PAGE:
The next missed opportunity came in 1938, when in the wake of the 1937 elixir sulfanilamide tragedy resulted in at least 100 deaths due to the use of diethylene glycol as a solvent for the medicine, the 1938 Food, Drug, and Cosmetic Act was passed. The act mandated pre-market review of the safety of all new drugs, banned false therapeutic claims, and authorized factory inspections. What it did not do is to regulate homeopathy in any meaningful way:
The next major piece of legislation that could have restricted homeopathic products was the 1938 Food, Drug, and Cosmetic Act. That law, however, focused on the safety, rather than efficacy, of new drugs, and remedies listed in the Homeopathic Pharmacopeia were considered to have met the new quality standards. The inclusion in the Act of a reference to the Homeopathic Pharmacopoeia appears to have resulted not only from the efforts of Senator Royal Copeland (D-NY), a homeopathic practitioner and sponsor of the bill, to differentiate homeopathy from quackery, but also from the belief among such prominent leaders of academic medicine as Morris Fishbein (editor of JAMA) that the distinctions between conventional medicine and homeopathy would continue to dissolve in the crucible of scientific investigation.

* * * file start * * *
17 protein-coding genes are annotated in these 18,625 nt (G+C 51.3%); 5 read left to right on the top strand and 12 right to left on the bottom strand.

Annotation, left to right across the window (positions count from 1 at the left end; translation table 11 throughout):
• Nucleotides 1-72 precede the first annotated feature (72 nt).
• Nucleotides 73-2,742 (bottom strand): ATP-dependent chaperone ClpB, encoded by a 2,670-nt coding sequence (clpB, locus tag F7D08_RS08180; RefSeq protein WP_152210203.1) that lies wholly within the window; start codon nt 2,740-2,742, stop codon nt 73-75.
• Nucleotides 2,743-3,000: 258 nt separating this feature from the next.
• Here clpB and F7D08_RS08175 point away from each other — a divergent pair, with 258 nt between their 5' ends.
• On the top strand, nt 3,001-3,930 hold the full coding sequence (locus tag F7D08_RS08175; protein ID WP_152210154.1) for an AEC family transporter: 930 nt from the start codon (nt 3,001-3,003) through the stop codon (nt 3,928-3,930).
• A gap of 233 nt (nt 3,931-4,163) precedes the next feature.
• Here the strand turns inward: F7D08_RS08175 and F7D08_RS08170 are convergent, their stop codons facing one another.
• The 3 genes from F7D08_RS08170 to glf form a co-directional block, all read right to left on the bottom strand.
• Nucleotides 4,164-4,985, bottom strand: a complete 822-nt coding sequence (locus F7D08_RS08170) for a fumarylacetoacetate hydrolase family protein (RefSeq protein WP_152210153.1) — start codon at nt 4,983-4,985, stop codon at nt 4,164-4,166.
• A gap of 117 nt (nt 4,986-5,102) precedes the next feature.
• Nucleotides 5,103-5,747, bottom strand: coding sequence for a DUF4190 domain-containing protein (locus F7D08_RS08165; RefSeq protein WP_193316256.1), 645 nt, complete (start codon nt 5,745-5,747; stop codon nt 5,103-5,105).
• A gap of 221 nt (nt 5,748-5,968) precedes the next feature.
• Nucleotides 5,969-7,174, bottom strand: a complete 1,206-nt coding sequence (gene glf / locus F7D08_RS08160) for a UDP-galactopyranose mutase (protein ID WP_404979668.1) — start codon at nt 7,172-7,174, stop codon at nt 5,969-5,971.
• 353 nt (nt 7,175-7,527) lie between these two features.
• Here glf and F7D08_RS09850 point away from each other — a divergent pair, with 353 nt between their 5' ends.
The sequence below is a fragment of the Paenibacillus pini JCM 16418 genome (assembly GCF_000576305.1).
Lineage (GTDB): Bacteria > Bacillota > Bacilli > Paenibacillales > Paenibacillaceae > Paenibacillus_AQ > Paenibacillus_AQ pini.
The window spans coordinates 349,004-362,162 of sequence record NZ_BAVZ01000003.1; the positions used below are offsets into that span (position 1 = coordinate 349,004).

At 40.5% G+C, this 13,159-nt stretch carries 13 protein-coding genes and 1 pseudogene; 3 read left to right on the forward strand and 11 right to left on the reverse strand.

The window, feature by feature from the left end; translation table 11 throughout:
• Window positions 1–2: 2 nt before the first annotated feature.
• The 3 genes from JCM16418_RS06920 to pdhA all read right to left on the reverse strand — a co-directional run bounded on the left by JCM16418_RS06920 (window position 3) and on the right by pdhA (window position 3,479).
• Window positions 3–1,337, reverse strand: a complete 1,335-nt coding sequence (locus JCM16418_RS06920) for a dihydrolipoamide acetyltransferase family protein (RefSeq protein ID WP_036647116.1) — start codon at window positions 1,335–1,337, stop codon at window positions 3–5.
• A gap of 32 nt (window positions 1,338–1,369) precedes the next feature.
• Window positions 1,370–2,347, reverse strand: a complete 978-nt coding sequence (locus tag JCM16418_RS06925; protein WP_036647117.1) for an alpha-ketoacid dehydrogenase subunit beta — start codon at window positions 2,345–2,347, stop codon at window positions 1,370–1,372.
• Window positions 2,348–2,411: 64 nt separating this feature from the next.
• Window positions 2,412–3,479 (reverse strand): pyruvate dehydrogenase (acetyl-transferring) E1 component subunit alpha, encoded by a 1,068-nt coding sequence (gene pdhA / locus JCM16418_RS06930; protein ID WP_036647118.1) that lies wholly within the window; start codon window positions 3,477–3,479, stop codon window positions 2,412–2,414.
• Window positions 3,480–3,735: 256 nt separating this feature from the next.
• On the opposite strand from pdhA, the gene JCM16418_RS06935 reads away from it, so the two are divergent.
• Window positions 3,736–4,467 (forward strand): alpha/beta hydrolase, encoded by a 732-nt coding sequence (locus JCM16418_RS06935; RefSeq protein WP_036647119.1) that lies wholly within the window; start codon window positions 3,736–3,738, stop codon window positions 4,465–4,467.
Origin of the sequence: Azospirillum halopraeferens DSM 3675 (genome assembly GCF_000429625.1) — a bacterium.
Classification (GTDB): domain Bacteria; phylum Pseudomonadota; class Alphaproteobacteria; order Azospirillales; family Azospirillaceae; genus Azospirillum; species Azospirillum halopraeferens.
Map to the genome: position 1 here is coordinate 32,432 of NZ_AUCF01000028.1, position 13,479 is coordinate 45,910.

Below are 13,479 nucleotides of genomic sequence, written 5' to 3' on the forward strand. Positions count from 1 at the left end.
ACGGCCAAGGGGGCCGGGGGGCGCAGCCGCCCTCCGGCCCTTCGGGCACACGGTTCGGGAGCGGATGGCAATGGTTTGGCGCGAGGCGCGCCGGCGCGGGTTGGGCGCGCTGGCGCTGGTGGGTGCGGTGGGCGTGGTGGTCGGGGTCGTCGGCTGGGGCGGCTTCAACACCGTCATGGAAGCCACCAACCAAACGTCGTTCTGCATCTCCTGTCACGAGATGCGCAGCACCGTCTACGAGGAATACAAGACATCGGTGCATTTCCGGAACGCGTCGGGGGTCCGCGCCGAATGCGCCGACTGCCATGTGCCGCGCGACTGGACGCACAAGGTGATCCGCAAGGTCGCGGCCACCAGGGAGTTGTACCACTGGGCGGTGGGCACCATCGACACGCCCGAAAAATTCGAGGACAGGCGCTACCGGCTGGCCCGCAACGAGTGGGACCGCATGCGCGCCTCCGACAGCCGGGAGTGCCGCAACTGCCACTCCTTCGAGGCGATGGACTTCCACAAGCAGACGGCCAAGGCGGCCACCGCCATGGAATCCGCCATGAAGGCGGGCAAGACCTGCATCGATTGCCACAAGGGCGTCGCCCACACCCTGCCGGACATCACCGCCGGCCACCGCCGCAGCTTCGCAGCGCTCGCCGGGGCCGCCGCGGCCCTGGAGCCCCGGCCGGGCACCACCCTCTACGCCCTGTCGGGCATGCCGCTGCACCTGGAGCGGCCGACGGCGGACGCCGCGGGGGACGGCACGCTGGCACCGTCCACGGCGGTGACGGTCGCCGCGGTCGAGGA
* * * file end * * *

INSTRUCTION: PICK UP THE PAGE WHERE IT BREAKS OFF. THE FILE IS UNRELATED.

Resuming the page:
The Homeopathic Pharmacopeia still determines what homeopathic products can and can’t be sold in the US today. In essence, homeopathic remedies are not regulated in any meaningful way in the US.